Kevin Bae

Non-Social in a Socially Networked World

Boosters for teenage boys look like a really bad idea… unless you like myocarditis

Why anyone is vaccinating children at all is beyond me. Why anyone 30 and under, who don’t have any underlying medical conditions, are getting vaccinated is beyond me. I don’t understand the panic. But children, specifically young boys who already received two mRNA shots, apparently are at much greater risk from myocarditis (10 in 100,000 risk) than from COVID (0.3 in 100,000). What the hell are we doing to our kids?

Surely, the CDC presented the second slide in order to show the effectiveness of the vaccine at reducing hospitalizations. But the data it showed also pointedly undermined the committee’s eventual recommendation. Here’s why: If you are a vaccinated boy between the ages of 12 and 17, the graph shows the likelihood of being hospitalized with Covid is 0.3 out of 100,000. But if you are a boy in that same group and you get a booster, your likelihood of getting myocarditis is 10 out of 100,000. (Ninety-five percent of diagnosed vaccine-associated myocarditis cases result in hospitalization.)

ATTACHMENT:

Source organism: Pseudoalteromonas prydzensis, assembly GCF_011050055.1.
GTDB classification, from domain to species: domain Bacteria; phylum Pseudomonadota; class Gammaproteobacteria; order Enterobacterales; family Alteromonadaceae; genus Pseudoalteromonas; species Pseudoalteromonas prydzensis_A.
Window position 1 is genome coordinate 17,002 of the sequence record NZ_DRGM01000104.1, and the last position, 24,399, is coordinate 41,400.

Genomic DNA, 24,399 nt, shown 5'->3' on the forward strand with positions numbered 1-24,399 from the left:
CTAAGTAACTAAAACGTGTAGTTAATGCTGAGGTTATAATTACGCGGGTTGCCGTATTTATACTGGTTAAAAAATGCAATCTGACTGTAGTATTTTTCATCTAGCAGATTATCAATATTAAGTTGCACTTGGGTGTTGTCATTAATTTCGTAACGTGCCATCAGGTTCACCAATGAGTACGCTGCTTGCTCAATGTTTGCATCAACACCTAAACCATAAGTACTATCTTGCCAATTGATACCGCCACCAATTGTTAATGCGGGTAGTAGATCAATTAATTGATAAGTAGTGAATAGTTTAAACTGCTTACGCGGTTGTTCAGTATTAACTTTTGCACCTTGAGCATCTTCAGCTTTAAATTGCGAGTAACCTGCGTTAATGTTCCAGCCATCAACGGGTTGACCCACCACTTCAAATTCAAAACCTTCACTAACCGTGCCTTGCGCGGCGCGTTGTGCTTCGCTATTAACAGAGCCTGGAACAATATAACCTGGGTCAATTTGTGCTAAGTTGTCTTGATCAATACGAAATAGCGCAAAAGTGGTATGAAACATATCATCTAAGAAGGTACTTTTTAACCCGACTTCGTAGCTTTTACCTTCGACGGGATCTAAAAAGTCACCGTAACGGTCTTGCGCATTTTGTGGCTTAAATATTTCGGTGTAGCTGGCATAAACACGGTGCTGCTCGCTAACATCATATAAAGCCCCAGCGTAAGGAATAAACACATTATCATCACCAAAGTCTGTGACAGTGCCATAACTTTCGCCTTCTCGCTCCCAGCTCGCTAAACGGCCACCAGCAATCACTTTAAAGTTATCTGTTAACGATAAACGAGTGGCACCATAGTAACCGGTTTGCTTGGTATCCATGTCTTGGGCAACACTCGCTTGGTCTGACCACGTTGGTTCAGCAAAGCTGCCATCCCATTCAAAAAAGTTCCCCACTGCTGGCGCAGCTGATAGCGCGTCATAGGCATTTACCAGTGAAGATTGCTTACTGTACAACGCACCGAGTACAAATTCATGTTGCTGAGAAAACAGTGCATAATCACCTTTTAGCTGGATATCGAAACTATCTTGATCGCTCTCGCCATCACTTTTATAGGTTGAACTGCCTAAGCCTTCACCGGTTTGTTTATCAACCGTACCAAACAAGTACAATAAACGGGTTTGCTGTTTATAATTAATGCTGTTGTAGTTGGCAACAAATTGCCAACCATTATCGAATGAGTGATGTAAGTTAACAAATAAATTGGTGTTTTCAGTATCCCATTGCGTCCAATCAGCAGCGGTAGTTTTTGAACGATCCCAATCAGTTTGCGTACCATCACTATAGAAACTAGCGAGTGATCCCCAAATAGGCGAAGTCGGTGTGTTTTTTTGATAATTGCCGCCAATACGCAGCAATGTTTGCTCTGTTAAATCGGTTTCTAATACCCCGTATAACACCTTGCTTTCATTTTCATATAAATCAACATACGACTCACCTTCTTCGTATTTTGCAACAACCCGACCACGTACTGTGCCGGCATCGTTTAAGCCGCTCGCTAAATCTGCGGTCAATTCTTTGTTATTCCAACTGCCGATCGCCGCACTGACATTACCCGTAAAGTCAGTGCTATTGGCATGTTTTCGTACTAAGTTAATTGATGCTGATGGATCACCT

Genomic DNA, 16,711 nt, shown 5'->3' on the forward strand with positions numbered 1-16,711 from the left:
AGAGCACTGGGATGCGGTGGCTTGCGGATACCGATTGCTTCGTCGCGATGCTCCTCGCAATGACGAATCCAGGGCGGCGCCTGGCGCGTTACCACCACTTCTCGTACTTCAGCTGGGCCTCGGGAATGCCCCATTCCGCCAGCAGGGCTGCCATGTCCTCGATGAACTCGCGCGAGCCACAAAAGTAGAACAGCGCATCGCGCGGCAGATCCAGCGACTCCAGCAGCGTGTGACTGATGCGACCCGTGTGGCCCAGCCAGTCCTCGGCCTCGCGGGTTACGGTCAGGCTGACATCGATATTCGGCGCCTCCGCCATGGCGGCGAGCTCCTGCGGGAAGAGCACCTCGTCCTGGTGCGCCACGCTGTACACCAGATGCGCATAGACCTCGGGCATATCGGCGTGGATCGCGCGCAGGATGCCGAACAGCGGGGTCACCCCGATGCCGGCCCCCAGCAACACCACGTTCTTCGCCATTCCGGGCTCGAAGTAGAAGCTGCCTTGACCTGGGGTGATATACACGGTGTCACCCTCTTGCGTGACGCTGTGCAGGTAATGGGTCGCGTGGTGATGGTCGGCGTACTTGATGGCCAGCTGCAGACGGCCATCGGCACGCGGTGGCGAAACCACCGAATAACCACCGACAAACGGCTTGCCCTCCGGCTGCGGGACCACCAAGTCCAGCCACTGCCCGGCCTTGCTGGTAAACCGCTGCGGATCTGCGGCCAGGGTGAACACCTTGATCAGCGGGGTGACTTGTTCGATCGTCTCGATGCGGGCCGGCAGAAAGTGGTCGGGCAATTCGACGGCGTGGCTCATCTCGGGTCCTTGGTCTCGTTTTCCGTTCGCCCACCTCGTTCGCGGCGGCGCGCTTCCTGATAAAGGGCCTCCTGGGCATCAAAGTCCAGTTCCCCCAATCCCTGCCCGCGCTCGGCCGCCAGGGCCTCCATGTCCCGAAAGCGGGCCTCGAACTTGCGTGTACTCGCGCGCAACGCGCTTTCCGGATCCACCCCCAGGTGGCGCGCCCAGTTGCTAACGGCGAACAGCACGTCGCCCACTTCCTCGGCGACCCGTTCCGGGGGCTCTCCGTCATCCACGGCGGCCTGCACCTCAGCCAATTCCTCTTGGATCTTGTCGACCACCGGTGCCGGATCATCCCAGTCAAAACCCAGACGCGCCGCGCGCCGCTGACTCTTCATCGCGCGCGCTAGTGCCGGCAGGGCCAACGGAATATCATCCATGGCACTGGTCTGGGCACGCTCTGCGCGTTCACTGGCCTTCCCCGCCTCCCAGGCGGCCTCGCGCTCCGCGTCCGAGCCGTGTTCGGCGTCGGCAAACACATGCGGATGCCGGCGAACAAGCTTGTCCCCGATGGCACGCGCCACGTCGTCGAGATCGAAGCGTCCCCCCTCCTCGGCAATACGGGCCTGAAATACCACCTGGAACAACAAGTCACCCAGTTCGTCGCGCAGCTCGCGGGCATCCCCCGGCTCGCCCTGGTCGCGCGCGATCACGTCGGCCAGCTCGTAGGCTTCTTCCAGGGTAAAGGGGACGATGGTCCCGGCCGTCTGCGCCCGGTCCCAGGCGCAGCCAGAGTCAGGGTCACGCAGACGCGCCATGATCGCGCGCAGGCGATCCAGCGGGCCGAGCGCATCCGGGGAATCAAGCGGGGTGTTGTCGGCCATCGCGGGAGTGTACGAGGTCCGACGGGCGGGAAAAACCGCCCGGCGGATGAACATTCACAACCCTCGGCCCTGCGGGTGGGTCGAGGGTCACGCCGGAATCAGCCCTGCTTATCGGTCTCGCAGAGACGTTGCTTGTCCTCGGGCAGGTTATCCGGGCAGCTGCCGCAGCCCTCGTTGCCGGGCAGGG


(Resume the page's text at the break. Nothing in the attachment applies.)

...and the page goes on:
In other words, if you are a young male who is vaccinated you have two choices. Option A: don’t get a booster and run a 0.3 in 100,000 risk of ending up in the hospital with Covid. Option B: get the booster and run a 10 in 100,000 risk of getting myocarditis. 

The risk/reward calculation seemed so crazy that I thought I was misunderstanding it. Did the CDC notice what I was seeing in their slides? I contacted Dr. Sarah Long, a member of the CDC advisory committee and a pediatric infectious diseases specialist at Drexel University. “Your numbers are correct,” she told me in an email. But she said that, in her view, the sample size, with just two incidences of myocarditis out of 20,000 doses to males, was too small to make projections. 

According to several epidemiologists who I discussed these data with, extrapolating a 10 in 100,000 incidence of myocarditis from two cases produces what’s known as a “noisy” estimate—meaning the ultimate numbers could be higher or lower. Another factor to consider is that the risk of hospitalization from Covid continues month after month, while the risk of vaccine-associated myocarditis is a one-time potential event. Still, they all said that the central comparison was correct. 

Why Are We Boosting Kids? – Common Sense (

Image by Alexandra_Koch from Pixabay